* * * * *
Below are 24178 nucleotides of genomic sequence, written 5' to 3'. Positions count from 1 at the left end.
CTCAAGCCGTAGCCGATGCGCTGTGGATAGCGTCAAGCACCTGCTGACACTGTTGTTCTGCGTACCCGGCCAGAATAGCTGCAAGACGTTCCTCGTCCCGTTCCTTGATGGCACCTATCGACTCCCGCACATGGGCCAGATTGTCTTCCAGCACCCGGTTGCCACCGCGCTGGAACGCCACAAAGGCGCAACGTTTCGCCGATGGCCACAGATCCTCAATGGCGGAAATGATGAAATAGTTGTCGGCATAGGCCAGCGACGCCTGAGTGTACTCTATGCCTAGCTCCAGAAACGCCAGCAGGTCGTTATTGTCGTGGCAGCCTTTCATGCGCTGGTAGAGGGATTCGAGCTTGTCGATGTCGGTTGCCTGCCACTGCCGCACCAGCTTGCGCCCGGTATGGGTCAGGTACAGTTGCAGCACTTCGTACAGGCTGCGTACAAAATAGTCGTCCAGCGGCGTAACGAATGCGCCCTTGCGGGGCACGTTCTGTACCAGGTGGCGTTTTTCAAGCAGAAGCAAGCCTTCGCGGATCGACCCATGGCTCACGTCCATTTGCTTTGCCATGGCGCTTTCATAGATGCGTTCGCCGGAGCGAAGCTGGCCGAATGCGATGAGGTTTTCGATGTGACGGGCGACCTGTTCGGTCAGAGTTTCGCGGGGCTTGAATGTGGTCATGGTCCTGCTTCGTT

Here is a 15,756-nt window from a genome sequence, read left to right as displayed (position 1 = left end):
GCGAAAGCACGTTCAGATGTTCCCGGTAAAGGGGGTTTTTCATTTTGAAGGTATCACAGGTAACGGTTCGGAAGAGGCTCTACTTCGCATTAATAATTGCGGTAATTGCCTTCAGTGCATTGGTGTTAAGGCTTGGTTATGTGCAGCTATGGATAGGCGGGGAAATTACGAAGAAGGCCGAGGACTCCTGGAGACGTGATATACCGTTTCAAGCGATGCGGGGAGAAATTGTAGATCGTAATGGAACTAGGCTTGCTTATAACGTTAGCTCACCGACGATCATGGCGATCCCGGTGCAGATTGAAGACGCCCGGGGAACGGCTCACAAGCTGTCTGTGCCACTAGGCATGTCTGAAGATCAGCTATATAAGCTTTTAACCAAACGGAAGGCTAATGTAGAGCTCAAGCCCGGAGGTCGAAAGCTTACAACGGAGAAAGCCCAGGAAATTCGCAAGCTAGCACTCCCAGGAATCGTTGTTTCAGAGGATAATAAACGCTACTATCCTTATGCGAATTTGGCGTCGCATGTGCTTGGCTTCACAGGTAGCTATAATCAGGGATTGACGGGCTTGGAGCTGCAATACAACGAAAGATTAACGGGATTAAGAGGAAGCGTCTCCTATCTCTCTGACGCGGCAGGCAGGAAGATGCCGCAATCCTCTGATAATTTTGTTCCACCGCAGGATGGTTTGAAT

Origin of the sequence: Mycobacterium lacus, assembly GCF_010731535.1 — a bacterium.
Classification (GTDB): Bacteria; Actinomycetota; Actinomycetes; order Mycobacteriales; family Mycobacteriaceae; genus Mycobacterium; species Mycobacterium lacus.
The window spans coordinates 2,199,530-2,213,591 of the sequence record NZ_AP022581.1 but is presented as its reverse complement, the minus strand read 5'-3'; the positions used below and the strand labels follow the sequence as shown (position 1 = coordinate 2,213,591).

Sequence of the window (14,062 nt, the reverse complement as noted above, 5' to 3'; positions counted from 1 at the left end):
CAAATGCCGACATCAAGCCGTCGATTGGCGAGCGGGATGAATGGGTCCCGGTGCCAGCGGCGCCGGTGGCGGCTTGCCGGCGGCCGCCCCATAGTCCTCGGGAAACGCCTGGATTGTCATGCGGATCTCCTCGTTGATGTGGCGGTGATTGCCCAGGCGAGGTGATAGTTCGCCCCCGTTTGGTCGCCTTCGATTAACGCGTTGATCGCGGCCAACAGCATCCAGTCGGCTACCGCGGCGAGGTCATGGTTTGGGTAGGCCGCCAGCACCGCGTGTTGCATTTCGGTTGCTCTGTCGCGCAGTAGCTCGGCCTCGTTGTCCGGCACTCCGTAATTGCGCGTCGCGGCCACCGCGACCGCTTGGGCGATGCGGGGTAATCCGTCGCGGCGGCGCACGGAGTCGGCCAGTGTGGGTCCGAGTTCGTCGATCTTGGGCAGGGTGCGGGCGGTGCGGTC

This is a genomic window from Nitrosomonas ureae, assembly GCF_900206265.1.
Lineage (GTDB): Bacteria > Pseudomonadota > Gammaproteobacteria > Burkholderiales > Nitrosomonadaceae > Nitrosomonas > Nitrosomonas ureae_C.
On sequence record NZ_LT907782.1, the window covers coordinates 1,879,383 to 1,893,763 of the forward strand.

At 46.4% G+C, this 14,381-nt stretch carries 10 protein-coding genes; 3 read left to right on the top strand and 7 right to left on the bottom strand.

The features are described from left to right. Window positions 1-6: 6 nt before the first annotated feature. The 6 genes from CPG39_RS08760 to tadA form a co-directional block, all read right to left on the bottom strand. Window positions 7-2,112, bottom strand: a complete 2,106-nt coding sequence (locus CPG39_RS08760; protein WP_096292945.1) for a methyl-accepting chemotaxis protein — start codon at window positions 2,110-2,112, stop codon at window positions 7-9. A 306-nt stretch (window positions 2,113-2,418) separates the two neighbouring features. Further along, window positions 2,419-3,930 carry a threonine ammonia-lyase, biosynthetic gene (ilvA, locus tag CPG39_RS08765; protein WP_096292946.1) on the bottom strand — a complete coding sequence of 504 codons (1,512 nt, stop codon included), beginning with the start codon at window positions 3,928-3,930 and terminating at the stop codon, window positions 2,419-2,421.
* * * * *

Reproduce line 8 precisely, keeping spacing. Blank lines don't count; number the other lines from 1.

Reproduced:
Sequence of the window (14,062 nt, the reverse complement as noted above, 5' to 3'; positions counted from 1 at the left end):